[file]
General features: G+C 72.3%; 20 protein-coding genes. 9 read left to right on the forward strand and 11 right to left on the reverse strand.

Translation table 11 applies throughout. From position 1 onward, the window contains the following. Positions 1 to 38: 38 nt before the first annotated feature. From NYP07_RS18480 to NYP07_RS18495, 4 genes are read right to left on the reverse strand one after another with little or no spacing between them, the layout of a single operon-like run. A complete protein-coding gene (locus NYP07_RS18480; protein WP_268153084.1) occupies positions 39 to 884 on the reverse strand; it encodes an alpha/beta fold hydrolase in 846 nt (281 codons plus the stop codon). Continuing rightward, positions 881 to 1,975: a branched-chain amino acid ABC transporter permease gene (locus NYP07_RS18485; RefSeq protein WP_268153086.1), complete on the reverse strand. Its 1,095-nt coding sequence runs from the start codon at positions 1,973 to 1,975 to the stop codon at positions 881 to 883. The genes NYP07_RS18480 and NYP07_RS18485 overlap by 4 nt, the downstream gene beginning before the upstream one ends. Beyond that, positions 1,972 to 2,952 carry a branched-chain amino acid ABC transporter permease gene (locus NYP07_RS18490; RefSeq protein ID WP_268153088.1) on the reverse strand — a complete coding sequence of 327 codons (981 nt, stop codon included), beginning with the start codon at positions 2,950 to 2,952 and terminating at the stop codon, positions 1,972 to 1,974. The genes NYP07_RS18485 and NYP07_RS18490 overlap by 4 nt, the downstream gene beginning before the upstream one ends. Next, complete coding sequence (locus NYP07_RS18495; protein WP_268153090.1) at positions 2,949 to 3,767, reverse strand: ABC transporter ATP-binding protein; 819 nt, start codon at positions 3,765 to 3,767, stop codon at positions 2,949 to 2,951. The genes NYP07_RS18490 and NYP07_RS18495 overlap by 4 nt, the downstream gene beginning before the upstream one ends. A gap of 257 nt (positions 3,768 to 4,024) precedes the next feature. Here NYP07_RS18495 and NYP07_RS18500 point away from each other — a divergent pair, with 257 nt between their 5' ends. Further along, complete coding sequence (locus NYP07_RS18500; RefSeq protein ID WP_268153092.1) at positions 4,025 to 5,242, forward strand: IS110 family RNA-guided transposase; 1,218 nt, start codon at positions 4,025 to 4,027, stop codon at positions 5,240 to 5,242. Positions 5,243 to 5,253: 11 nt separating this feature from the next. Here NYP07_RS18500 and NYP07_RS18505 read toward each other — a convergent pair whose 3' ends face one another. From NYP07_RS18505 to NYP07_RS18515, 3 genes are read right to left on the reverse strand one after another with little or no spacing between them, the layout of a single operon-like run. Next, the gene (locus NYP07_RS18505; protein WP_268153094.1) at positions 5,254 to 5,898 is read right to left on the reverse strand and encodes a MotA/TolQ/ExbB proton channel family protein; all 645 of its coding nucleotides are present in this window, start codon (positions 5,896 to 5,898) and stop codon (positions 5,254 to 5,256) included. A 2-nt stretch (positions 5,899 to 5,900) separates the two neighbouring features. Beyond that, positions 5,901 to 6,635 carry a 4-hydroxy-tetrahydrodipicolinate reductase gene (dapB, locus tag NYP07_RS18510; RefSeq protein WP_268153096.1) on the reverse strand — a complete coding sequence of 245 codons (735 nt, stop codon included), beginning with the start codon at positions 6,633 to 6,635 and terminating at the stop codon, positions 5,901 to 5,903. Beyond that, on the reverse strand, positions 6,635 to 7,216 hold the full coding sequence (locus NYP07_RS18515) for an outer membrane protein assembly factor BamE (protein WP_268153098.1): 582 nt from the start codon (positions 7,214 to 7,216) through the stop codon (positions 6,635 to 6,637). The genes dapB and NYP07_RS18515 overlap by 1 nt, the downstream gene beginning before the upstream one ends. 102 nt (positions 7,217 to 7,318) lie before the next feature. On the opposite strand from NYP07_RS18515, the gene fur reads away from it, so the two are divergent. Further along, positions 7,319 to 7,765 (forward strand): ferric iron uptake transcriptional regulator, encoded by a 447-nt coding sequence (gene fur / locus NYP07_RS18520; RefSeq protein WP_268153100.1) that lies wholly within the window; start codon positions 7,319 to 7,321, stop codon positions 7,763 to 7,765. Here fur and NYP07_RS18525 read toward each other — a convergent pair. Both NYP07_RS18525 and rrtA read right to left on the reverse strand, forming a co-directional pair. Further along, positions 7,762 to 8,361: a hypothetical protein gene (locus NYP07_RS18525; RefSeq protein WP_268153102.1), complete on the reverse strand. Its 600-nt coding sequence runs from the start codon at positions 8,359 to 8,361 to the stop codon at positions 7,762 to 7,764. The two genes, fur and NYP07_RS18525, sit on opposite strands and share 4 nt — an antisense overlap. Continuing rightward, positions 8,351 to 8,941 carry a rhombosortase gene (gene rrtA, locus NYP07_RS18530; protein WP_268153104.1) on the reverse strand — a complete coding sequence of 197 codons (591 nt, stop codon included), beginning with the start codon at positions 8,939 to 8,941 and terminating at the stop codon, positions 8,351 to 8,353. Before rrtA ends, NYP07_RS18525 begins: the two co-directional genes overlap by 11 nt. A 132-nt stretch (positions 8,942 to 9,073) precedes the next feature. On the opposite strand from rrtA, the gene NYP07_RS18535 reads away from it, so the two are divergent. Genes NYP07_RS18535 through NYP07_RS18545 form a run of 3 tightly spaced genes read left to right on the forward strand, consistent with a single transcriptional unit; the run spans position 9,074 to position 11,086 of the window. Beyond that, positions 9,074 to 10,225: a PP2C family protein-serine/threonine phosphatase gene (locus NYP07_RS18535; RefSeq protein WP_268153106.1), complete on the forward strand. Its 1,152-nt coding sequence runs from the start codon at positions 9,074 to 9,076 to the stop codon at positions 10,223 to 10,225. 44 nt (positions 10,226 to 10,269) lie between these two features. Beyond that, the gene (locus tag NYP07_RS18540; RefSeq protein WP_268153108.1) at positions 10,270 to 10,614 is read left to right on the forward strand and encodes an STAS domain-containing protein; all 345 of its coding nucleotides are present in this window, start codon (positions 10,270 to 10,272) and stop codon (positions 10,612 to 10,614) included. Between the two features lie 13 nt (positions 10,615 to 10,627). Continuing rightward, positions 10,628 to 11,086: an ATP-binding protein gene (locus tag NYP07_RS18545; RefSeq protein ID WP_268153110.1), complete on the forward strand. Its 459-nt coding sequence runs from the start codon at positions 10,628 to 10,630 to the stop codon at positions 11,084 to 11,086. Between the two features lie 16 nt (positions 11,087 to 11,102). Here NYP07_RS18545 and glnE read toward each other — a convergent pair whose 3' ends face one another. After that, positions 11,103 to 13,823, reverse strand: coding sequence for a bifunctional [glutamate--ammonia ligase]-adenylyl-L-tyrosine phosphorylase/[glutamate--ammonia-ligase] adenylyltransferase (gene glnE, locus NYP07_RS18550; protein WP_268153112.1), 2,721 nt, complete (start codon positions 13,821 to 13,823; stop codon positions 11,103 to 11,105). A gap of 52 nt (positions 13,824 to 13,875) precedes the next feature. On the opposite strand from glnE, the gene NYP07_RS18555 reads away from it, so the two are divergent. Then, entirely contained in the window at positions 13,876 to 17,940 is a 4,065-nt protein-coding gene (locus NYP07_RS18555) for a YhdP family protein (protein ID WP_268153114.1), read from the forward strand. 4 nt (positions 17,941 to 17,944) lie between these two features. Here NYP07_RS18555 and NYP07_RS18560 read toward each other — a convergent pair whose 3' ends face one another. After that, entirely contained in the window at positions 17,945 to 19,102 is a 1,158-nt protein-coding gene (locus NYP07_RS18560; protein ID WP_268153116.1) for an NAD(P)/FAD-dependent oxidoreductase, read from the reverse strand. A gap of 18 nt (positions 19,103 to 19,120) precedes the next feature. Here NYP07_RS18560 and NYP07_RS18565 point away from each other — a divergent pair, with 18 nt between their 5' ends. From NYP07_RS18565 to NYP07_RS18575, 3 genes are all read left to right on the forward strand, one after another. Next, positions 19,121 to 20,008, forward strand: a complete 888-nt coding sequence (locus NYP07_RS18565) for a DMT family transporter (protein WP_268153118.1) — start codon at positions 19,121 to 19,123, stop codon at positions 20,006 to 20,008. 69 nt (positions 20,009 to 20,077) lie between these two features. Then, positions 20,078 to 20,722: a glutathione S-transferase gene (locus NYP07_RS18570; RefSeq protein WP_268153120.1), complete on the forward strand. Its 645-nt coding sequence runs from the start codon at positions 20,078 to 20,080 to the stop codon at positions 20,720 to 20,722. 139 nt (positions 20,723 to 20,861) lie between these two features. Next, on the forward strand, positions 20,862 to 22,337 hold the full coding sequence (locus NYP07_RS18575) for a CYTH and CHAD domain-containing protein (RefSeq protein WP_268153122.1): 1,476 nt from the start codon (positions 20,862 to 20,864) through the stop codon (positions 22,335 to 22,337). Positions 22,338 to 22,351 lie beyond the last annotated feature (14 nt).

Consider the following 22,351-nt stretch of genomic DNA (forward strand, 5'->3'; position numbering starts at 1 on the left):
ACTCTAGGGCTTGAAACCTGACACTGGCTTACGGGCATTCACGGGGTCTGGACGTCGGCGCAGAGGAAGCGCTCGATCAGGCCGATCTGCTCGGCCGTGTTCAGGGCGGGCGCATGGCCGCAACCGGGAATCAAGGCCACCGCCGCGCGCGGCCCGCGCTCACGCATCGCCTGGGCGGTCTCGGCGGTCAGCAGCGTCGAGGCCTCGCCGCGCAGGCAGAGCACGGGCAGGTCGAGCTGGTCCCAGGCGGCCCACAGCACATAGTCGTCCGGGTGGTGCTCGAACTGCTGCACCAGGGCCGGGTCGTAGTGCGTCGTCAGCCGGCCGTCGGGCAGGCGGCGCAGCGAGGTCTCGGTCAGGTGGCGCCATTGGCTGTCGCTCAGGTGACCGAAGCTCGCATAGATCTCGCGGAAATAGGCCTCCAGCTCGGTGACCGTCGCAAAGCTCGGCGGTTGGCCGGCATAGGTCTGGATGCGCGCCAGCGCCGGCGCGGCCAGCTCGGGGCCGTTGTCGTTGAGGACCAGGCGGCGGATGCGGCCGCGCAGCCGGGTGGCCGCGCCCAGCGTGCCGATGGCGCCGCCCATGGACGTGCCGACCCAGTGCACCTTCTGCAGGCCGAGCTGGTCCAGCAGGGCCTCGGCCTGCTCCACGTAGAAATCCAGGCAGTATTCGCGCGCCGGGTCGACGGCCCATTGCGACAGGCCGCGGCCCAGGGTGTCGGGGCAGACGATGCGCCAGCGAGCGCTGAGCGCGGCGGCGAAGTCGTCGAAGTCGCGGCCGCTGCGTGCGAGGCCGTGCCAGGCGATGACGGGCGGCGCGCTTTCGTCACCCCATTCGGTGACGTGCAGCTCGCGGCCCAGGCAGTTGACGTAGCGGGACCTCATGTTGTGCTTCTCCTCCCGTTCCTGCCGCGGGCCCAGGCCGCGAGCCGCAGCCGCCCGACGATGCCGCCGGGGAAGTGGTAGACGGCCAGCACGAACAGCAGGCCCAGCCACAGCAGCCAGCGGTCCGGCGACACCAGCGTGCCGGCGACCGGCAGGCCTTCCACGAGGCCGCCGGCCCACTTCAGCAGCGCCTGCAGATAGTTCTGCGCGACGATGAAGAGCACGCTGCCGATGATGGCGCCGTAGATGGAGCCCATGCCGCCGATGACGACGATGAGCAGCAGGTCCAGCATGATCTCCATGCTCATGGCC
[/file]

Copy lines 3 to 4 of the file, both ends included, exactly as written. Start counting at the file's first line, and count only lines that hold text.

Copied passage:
Consider the following 22,351-nt stretch of genomic DNA (forward strand, 5'->3'; position numbering starts at 1 on the left):
ACTCTAGGGCTTGAAACCTGACACTGGCTTACGGGCATTCACGGGGTCTGGACGTCGGCGCAGAGGAAGCGCTCGATCAGGCCGATCTGCTCGGCCGTGTTCAGGGCGGGCGCATGGCCGCAACCGGGAATCAAGGCCACCGCCGCGCGCGGCCCGCGCTCACGCATCGCCTGGGCGGTCTCGGCGGTCAGCAGCGTCGAGGCCTCGCCGCGCAGGCAGAGCACGGGCAGGTCGAGCTGGTCCCAGGCGGCCCACAGCACATAGTCGTCCGGGTGGTGCTCGAACTGCTGCACCAGGGCCGGGTCGTAGTGCGTCGTCAGCCGGCCGTCGGGCAGGCGGCGCAGCGAGGTCTCGGTCAGGTGGCGCCATTGGCTGTCGCTCAGGTGACCGAAGCTCGCATAGATCTCGCGGAAATAGGCCTCCAGCTCGGTGACCGTCGCAAAGCTCGGCGGTTGGCCGGCATAGGTCTGGATGCGCGCCAGCGCCGGCGCGGCCAGCTCGGGGCCGTTGTCGTTGAGGACCAGGCGGCGGATGCGGCCGCGCAGCCGGGTGGCCGCGCCCAGCGTGCCGATGGCGCCGCCCATGGACGTGCCGACCCAGTGCACCTTCTGCAGGCCGAGCTGGTCCAGCAGGGCCTCGGCCTGCTCCACGTAGAAATCCAGGCAGTATTCGCGCGCCGGGTCGACGGCCCATTGCGACAGGCCGCGGCCCAGGGTGTCGGGGCAGACGATGCGCCAGCGAGCGCTGAGCGCGGCGGCGAAGTCGTCGAAGTCGCGGCCGCTGCGTGCGAGGCCGTGCCAGGCGATGACGGGCGGCGCGCTTTCGTCACCCCATTCGGTGACGTGCAGCTCGCGGCCCAGGCAGTTGACGTAGCGGGACCTCATGTTGTGCTTCTCCTCCCGTTCCTGCCGCGGGCCCAGGCCGCGAGCCGCAGCCGCCCGACGATGCCGCCGGGGAAGTGGTAGACGGCCAGCACGAACAGCAGGCCCAGCCACAGCAGCCAGCGGTCCGGCGACACCAGCGTGCCGGCGACCGGCAGGCCTTCCACGAGGCCGCCGGCCCACTTCAGCAGCGCCTGCAGATAGTTCTGCGCGACGATGAAGAGCACGCTGCCGATGATGGCGCCGTAGATGGAGCCCATGCCGCCGATGACGACGATGAGCAGCAGGTCCAGCATGATCTCCATGCTCATGGCC